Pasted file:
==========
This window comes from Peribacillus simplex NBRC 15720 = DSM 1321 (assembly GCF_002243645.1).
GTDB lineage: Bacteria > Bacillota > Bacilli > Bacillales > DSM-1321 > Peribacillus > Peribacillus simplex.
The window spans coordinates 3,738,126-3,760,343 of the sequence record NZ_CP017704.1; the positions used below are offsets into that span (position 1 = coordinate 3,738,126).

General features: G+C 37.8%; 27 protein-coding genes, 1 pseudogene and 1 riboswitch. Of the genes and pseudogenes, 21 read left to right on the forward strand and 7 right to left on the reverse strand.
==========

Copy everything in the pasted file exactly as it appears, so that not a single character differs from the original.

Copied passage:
This window comes from Peribacillus simplex NBRC 15720 = DSM 1321 (assembly GCF_002243645.1).
GTDB lineage: Bacteria > Bacillota > Bacilli > Bacillales > DSM-1321 > Peribacillus > Peribacillus simplex.
The window spans coordinates 3,738,126-3,760,343 of the sequence record NZ_CP017704.1; the positions used below are offsets into that span (position 1 = coordinate 3,738,126).

General features: G+C 37.8%; 27 protein-coding genes, 1 pseudogene and 1 riboswitch. Of the genes and pseudogenes, 21 read left to right on the forward strand and 7 right to left on the reverse strand.